You’re doing GREAT! I’m so proud of you for taking the initiative to develop your needlework skills. It’s one thing to say you’re gonna do something, but you’ve proven that you mean business.
Great! What I’d like you to do now is look at that list and make some notes, so grab a pencil and a red pen – and let’s get started.
Last week, I asked you to rate your frustrations using a “star” system – beginning with 1 star for anything that’s mildly annoying, all the way up to 5 stars for those things that really, really drive you nuts. If you didn’t do that, now’s the time.
Go ahead…I’ll wait for you. 🙂
Last week, we talked about sorting through all your projects so you could set yourself up for success in 2018. Now, we’re in the second week of the year and I’m wondering…
If you did, that’s terrific and a great big CONGRATULATIONS! But, if you didn’t, that’s perfectly okay, too. I know this can be a pretty big undertaking, so, if you’re feeling a little overwhelmed at the prospect of sorting through ALL of your PIPs, why don’t you just take a deep breath and choose one project that has you stumped.
Great! Go ahead and set that project aside. We’ll come back to it again soon. As for all those other PIPs…
This year, I’m not making any New Year’s Resolutions. I’m D-O-N-E with that activity – and moving on to a much more rewarding one! Wanna’ join me? Great! Let’s get started…
First on my agenda is to make some serious headway on all my PIPs. (That’s shorthand for “Projects in Progress”.) And the best way to do that is to “Kon-Mari” them. What the heck does that mean? Let me explain…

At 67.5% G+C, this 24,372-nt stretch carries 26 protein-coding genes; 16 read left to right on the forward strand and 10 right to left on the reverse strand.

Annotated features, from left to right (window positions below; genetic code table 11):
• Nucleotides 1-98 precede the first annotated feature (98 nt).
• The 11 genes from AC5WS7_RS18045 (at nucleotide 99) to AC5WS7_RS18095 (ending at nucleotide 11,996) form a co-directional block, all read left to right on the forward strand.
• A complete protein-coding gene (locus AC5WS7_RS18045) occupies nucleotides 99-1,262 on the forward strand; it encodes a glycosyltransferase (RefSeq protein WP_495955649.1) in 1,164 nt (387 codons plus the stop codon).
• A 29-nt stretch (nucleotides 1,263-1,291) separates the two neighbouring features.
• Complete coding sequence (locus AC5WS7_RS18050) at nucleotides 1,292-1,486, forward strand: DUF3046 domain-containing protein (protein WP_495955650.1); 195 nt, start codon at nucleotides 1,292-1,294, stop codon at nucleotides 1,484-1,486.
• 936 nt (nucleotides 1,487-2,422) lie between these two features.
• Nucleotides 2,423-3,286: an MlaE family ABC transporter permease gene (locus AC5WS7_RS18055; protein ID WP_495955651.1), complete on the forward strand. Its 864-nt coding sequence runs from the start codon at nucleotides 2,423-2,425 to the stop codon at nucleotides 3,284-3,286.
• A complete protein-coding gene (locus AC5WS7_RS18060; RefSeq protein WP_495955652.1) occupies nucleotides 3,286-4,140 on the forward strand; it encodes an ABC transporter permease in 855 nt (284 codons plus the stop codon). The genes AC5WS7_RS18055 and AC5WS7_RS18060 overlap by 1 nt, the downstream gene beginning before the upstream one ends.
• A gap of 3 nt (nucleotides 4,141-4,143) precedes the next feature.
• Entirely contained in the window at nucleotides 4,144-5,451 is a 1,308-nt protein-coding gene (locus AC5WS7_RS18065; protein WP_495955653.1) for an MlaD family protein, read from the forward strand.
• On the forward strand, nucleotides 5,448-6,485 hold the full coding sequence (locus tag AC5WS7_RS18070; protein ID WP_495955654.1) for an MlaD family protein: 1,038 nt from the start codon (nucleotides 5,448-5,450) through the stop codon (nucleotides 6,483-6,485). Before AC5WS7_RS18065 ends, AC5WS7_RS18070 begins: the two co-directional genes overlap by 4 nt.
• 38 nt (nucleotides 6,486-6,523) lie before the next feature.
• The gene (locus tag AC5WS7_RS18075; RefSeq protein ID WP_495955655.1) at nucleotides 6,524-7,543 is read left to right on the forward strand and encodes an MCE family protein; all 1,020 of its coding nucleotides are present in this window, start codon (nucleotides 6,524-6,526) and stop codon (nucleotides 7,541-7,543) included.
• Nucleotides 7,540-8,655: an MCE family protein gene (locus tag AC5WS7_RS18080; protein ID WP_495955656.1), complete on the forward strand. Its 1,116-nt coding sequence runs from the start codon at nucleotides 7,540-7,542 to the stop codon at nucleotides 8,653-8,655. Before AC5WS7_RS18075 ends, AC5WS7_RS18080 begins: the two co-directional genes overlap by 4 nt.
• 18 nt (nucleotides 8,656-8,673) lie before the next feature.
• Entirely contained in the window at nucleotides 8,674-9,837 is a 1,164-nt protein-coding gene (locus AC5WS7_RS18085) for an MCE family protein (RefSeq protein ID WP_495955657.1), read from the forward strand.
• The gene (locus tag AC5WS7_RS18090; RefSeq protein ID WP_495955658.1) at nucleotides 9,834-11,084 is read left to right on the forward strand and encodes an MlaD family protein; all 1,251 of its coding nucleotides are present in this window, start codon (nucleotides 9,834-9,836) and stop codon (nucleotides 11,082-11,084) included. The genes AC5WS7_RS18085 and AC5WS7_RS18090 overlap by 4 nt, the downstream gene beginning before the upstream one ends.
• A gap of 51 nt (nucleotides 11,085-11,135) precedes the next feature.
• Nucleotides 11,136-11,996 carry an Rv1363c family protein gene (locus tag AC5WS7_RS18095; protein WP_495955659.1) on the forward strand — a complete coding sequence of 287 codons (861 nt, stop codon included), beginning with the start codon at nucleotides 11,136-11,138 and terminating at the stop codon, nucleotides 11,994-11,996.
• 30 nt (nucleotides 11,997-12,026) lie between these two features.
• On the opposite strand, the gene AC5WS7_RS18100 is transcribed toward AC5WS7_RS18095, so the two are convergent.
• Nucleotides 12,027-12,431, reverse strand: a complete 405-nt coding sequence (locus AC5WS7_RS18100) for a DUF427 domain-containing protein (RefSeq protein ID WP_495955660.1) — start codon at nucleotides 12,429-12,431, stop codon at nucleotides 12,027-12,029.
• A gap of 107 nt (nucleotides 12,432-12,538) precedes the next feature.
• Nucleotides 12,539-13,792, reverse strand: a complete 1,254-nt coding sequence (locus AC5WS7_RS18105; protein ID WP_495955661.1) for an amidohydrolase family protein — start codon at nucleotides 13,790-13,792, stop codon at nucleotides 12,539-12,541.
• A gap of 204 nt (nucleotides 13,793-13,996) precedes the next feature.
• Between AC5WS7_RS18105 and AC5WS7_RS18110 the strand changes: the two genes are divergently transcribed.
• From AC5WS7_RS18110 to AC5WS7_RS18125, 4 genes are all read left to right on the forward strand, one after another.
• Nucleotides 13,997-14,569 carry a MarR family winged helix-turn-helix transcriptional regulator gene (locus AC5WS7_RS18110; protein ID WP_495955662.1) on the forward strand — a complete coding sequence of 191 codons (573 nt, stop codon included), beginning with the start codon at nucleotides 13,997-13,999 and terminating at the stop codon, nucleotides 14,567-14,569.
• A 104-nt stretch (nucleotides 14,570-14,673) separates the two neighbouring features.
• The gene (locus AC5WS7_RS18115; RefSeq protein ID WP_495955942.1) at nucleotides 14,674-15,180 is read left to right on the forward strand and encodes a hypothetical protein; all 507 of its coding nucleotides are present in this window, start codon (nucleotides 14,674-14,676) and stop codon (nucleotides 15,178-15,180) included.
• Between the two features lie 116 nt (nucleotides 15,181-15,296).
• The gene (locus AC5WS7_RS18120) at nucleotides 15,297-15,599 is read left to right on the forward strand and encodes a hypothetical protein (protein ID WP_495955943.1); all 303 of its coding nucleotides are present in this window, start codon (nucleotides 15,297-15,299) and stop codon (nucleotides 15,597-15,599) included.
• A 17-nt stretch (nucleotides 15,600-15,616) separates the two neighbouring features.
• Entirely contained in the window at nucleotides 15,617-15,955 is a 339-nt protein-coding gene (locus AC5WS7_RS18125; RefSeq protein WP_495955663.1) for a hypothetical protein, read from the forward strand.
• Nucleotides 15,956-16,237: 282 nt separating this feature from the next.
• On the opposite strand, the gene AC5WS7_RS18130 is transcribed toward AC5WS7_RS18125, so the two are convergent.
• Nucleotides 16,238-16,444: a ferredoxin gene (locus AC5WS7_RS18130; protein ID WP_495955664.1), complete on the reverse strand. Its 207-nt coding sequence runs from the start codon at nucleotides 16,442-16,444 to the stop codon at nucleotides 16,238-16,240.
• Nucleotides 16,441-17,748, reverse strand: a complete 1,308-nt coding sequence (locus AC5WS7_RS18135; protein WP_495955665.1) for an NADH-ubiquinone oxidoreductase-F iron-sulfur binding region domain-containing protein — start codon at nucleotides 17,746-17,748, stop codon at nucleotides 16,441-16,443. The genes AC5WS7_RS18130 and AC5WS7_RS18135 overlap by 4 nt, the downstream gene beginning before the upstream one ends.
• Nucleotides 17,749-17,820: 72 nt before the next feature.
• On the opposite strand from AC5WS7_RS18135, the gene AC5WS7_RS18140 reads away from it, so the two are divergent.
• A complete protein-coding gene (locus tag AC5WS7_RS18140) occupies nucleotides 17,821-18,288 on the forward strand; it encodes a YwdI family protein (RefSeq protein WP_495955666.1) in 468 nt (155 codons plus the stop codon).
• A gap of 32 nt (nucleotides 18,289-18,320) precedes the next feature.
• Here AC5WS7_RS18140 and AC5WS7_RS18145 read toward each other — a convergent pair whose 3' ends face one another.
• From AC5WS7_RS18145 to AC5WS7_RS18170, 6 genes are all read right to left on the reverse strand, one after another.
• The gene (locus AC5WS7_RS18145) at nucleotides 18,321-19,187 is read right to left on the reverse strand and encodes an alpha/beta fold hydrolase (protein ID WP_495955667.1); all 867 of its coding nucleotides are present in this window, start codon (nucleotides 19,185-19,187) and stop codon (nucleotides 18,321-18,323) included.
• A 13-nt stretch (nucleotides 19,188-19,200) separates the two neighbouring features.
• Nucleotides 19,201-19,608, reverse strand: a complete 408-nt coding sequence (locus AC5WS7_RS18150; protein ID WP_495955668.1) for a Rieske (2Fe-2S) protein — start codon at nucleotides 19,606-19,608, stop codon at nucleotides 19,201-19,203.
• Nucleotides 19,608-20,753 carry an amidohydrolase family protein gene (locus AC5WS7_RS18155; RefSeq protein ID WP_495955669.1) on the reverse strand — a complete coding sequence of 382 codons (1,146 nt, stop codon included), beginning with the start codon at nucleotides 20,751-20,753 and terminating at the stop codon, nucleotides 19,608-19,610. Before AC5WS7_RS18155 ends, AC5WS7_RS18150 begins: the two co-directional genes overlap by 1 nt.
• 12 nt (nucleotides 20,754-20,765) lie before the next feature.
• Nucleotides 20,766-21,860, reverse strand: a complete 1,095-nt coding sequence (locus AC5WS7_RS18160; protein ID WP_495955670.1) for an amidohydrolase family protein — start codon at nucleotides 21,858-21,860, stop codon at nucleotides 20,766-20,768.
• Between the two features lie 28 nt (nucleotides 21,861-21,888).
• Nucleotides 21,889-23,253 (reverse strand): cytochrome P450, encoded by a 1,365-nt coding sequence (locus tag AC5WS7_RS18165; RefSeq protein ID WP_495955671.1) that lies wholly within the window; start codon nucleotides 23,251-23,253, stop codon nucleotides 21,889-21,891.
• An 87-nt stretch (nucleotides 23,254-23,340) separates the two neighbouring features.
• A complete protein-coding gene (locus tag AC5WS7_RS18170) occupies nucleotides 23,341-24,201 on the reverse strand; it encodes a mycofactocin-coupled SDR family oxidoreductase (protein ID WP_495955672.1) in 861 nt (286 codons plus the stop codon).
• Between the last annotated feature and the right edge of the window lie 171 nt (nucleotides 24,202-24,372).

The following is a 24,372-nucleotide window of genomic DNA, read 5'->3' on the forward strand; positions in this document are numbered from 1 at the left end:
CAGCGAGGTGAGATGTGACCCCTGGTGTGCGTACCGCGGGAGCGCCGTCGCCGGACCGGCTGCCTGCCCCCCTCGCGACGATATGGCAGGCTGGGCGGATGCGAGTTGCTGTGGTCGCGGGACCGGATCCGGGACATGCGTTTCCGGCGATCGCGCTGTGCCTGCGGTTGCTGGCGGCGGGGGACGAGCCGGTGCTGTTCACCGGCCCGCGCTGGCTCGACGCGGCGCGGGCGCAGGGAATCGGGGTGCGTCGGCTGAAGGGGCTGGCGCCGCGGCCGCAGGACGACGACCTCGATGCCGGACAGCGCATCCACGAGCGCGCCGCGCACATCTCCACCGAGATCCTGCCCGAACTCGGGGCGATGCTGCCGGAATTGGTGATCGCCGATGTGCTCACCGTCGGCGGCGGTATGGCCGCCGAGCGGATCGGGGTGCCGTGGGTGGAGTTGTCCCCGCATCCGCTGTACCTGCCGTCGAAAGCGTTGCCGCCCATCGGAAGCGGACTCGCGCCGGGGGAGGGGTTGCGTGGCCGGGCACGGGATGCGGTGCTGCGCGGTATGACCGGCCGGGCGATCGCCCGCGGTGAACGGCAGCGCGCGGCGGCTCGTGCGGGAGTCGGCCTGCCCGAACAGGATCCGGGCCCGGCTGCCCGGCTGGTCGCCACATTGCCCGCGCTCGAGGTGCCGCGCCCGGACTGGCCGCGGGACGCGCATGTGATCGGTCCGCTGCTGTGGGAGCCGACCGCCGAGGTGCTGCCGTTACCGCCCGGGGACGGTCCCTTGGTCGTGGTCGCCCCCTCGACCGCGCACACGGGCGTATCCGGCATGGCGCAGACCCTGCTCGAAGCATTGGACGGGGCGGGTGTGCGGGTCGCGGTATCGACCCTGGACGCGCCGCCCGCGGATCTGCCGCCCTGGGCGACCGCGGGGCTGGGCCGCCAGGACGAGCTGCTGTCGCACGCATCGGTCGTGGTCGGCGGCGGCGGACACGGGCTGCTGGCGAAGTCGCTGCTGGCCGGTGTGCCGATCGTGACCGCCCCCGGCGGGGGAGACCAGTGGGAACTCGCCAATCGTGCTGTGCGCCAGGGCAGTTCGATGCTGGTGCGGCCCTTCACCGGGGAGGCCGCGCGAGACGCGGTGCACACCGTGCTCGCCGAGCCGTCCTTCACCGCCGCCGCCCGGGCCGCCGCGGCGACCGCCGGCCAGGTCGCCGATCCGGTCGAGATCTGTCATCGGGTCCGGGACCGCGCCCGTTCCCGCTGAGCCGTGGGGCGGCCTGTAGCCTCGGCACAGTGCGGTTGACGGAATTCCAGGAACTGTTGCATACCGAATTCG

Have you ever worked really hard on a project, only to have your hat (or mittens or, even worse, your sweater!) turn out waaaay too big? Or how about making something that ends up being entirely too small?! Well, that’s exactly what can happen if you don’t check your gauge before you start your project. Now, you may be wondering – what, exactly, is gauge?
Gauge refers to the number of knitted stitches in one linear inch of fabric. (It also applies to rows per inch, but we’ll chat about that another time.) Gauge directly affects the width of your knitted item and, if it’s off (even by 1/2 stitch per inch) can completely wreck your project.
Suppose the pattern you’re using states that gauge should be 4 stitches per inch. The pattern also tells you that you need to cast on 60 stitches. When you do the math, that calculates out to a piece o knitting that will measure 15″ wide. (Because 60 stitches divided by 4 stitches per inch = 15″.)
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